It's over: Expand Medicaid

By Bill Kaplan

Medicaid, a federal-state health coverage program for the disabled, elderly and poor (many working), was implemented in 1966 by Wisconsin GOP Gov. Warren Knowles. Much of the nation followed Wisconsin's lead. No longer. Thirty-one states to date have expanded Medicaid under the Affordable Care Act, including 10 states that were GOP-led and all of Wisconsin's neighboring states. But not Wisconsin -- an outlier.

Except for state GOP Sen. Luther Olsen, Republican legislators and GOP Gov. Scott Walker don't want to discuss, let alone expand, Medicaid. Most Wisconsin Republicans have displayed a suspension of common sense, ignorance of math (Medicaid expansion receives 100 percent federal funding through 2016, declining to 90 percent in 2020 and thereafter) and a contempt for majoritarian public opinion (polling and advisory referendums). It's reminiscent of Japanese soldiers fighting on after WWII ended.

Japan formally surrendered to the U.S. on September 2, 1945. However, some Japanese troops refused to accept or believe that Japan had lost. They fought on, "loyalty was not only blind but deaf" (Washington Post). Finally, in 1974 the last Japanese soldier surrendered in the Philippines. Fanaticism trumped common sense and logic. Just like Wisconsin Republicans fighting on against expanding Medicaid.

But Medicaid expansion has been a big success everywhere: 14.5 million additional individuals have enrolled in Medicaid, and expansion has generated economic and job growth, freeing state savings to fund education, roads and mass transit. Moreover, expanding Medicaid has reduced uncompensated hospital care and cost shifting to private insurers. Finally, struggling rural hospitals have received a financial lifeline.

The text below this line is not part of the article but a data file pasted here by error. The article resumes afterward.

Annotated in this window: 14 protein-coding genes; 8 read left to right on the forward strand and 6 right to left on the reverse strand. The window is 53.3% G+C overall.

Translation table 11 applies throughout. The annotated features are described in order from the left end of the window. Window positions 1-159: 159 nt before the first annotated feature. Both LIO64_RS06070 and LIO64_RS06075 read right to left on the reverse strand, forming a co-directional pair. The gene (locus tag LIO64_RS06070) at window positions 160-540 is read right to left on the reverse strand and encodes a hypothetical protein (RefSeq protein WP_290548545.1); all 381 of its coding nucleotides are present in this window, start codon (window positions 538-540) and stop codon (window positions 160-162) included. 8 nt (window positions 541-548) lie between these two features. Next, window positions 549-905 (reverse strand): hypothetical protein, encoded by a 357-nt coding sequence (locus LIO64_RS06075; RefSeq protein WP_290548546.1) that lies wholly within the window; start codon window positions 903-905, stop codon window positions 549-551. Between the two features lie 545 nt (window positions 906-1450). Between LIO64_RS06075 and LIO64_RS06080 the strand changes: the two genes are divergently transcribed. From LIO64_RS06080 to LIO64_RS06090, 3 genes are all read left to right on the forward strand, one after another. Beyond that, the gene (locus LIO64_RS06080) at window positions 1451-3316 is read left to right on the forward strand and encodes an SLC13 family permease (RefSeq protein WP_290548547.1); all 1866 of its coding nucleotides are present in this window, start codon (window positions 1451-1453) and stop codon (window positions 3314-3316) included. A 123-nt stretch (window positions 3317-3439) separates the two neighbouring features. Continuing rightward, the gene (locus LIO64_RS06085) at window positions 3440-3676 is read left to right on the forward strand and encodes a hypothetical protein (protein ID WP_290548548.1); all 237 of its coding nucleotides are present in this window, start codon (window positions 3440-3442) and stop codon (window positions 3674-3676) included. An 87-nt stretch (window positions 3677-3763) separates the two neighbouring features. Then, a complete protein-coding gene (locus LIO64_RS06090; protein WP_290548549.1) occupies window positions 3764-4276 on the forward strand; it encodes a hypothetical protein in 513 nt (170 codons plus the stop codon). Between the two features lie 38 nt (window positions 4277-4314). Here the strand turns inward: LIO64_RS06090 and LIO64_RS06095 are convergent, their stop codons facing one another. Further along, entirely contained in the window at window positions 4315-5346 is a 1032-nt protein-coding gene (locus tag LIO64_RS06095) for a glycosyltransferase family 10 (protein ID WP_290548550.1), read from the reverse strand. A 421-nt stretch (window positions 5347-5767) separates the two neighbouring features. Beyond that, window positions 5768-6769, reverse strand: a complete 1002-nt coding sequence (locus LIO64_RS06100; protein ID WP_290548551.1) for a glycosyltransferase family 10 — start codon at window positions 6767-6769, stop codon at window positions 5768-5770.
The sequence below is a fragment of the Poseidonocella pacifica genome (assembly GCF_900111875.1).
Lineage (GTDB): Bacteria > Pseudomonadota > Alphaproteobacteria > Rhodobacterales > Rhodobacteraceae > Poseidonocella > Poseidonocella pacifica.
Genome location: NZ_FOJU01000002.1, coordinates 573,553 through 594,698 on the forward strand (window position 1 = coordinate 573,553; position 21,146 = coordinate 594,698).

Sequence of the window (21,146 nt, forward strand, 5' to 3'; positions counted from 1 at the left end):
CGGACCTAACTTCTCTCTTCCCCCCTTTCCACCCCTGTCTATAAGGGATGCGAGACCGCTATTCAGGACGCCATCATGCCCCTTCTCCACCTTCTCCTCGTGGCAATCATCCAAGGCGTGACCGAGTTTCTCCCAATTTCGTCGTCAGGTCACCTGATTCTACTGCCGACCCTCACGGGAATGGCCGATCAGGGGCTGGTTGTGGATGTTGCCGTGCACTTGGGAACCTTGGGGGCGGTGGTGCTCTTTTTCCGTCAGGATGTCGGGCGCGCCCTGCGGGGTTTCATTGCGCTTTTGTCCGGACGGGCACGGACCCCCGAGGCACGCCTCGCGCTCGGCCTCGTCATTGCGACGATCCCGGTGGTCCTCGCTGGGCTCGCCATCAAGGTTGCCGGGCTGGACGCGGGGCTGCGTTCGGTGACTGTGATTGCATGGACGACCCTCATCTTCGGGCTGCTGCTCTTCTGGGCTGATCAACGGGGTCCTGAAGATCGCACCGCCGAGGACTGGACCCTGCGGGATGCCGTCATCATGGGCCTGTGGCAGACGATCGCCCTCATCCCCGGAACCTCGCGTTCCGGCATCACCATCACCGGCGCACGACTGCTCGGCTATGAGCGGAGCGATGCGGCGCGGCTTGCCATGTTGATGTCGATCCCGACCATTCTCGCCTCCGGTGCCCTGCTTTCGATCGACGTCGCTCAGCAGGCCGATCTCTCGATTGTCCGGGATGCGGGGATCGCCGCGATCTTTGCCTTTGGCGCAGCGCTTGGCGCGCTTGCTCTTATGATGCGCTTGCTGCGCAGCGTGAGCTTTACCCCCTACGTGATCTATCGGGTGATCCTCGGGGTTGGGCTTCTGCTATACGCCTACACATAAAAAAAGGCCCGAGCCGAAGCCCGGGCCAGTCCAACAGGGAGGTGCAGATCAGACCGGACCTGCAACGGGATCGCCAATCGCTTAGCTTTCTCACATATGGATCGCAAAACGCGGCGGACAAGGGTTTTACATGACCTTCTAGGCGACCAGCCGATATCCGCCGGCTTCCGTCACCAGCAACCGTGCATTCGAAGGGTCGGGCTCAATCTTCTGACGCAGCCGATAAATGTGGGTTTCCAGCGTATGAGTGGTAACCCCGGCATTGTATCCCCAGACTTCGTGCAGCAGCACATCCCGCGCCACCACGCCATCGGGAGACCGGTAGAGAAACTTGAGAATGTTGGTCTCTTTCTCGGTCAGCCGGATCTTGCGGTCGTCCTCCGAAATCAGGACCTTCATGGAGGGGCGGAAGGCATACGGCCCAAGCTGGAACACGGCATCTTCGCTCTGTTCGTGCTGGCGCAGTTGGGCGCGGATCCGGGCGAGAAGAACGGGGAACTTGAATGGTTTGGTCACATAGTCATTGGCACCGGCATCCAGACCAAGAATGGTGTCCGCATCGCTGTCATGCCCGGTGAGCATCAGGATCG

Progress continues. GOP-led Arkansas has just reauthorized Medicaid expansion with substantial Republican support. Democratic-led Louisiana is implementing Medicaid expansion. The state estimates it will save more than $1 billion over 10 years. And, state hospitals have agreed to pay Louisiana's small share of expansion after 2016. Finally, a GOP-led Senate and Democratic-led House in Maine voted to expand Medicaid. Maine GOP Sen. Tom Saviello spoke to those opposed: "You will say no to our dollars coming back to our state to help the less fortunate and working poor. You will be saying no to the millions of dollars to help the drug addicted get treatment. You will be saying no to mental health care. You will be saying no to preventative medicine." Ditto for Wisconsin.

Medicaid expansion in Wisconsin would provide coverage for over 80,000 and save Wisconsin $1 billion through 2020-21 (Legislative Fiscal Bureau). The small state share after 2016 could be paid by Wisconsin hospitals or closure of the manufacturing-agricultural tax credit loophole, as suggested by Wisconsin Democratic Rep. Dianne Hesselbein. Moreover, Wisconsin Democratic Sen. Tammy Baldwin introduced a bill to fully fund (100 percent for 3 years) states like Wisconsin that miss the 2014-16 deadline.

Enough! High time to expand Medicaid in Wisconsin. As former Arizona GOP Gov. Jan Brewer said: " have to look at the reality. You have to do the math ... It's not only a mathematical issue, but it's a moral issue."

Kaplan wrote a guest column from Washington, D.C. for the Wisconsin State Journal from 1995 - 2009


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